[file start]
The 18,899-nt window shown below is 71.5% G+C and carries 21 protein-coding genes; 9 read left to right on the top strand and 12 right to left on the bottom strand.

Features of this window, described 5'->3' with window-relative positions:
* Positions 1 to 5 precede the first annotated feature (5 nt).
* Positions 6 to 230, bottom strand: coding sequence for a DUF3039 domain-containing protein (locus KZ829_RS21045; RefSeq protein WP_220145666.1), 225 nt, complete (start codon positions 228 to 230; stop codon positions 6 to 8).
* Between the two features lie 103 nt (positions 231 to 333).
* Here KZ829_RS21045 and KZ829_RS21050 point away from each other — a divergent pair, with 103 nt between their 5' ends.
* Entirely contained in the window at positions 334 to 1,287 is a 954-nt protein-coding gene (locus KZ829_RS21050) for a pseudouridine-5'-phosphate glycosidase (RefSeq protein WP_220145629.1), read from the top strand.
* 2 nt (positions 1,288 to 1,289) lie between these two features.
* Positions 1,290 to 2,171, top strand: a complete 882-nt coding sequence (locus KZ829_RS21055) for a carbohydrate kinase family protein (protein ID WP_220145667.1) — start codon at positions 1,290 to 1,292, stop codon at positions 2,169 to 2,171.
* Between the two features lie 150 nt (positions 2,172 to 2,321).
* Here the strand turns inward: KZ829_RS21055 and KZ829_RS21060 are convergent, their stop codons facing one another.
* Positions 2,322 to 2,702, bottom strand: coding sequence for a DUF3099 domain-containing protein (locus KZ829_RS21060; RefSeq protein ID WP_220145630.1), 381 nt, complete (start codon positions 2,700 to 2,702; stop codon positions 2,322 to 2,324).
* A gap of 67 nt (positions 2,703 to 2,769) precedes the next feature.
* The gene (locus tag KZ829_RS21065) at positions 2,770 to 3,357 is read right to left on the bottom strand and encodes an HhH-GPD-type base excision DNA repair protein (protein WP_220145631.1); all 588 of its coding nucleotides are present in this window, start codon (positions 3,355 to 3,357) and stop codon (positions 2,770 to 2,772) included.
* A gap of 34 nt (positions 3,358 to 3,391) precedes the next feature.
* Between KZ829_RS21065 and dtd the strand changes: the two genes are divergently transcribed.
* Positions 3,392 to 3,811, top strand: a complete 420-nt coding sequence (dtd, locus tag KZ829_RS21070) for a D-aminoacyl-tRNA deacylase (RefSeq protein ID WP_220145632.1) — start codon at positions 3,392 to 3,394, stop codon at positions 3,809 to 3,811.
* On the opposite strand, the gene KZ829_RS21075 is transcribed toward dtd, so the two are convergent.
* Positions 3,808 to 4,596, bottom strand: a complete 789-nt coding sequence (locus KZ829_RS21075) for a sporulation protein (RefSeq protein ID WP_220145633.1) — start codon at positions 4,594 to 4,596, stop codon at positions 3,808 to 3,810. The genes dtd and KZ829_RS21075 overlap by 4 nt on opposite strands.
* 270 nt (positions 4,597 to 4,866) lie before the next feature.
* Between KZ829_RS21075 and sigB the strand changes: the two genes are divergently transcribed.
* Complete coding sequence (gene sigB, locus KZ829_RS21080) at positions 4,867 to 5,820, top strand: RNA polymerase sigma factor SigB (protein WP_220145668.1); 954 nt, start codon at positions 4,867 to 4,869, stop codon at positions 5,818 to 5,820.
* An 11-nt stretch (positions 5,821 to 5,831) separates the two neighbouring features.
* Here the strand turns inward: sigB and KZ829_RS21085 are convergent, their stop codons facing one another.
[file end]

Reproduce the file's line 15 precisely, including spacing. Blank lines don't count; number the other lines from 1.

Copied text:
* A gap of 34 nt (positions 3,358 to 3,391) precedes the next feature.